The “day 4” mask design consists of a silicone gasket that goes up against the user’s face (top), a thermoformed body, the filter and the cap.
Jansson’s team produced a “pillowy” gasket, experimenting with various hard and soft silicone (in jugs at rear) and a vacuum chamber (at left) to mix the silicone. The blue pieces are 3D-printed molds.
These pieces represent what Jansson calls “iterations,” a collection of first ideas, many of which didn’t make the cut. Not shown are samples from the filtration material, everything from coffee filters to medical-grade fabric to furnace filters cut into discs.
Jansson shows how their prototype mask is worn. The team already has obtained feedback on the material of the gasket, mask shape, and its straps, filter, the means of adjusting the fit.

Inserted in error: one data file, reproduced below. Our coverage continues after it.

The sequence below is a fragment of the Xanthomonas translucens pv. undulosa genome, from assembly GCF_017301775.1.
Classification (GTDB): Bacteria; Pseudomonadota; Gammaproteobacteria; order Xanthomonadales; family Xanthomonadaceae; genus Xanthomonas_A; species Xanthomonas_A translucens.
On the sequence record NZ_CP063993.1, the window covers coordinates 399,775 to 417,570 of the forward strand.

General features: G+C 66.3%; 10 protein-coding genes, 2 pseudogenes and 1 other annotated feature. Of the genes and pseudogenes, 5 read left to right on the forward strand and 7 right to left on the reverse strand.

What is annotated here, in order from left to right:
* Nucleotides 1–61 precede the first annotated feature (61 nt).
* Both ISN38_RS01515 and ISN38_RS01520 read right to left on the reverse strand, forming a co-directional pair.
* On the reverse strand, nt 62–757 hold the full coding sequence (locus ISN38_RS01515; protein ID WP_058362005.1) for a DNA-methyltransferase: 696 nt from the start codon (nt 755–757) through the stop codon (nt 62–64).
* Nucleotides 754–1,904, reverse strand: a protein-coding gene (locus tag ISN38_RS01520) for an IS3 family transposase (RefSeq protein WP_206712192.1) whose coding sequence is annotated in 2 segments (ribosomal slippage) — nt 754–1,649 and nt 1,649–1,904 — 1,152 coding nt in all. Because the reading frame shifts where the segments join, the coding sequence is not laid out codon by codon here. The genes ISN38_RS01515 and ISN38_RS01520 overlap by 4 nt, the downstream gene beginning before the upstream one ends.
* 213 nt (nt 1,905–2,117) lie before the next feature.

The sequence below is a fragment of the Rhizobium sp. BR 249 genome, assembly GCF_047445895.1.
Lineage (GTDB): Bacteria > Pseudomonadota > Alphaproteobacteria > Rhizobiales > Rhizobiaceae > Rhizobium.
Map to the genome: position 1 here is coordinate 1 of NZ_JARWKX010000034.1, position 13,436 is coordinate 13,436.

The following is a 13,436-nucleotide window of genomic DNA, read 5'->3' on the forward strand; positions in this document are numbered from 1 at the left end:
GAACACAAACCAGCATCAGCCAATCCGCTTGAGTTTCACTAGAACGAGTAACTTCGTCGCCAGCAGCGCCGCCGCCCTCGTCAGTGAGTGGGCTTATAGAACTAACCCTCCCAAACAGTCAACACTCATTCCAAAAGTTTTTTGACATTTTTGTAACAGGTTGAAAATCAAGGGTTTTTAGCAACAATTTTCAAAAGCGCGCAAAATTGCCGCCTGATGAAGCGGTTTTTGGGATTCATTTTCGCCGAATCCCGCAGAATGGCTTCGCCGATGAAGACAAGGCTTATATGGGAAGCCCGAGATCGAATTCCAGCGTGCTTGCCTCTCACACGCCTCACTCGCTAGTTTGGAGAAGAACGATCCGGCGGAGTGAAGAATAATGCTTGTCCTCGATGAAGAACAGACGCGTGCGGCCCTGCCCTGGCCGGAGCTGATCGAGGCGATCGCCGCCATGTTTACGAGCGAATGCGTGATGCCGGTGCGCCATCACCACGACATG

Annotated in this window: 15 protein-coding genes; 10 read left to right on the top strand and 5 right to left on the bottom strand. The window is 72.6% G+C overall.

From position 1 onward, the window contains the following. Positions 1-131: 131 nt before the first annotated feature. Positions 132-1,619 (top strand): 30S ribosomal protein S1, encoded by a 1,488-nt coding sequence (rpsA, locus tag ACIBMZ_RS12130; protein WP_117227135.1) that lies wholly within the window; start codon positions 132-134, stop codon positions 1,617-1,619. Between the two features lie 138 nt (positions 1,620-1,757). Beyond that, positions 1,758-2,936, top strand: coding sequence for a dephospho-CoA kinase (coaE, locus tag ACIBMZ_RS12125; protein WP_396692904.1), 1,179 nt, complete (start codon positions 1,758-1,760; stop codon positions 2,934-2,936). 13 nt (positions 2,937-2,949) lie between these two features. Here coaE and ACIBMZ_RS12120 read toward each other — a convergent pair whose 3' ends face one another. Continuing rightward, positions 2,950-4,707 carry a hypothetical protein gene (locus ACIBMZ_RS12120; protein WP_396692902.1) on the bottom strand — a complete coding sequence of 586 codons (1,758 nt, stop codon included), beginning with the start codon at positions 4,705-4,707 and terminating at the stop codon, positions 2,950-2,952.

“A lot of people see a final prototype and think – huh, that’s so simple,” Jansson said. “What people don’t see are the dozens of materials, failures, molds/tools and the evolution it takes. We’d clean up this long table in the Prototyping Center each day, and by the next day, it would look like this again.”
The RoddyMedical TogetherMask has a replaceable FDA-approved filter and conforms to differently shaped faces. Its see-through front allows patients to see their caregivers' smiles.
Kyle Jansson, director of the UWM Prototyping Center at Innovation Campus in Wauwatosa, is involved in a Milwaukee area coalition of industry, academia and health care to transform an industrial N95 respirator mask into a reusable proxy for medical workers and first responders. Jansson has documented the two-week journey so far with these images.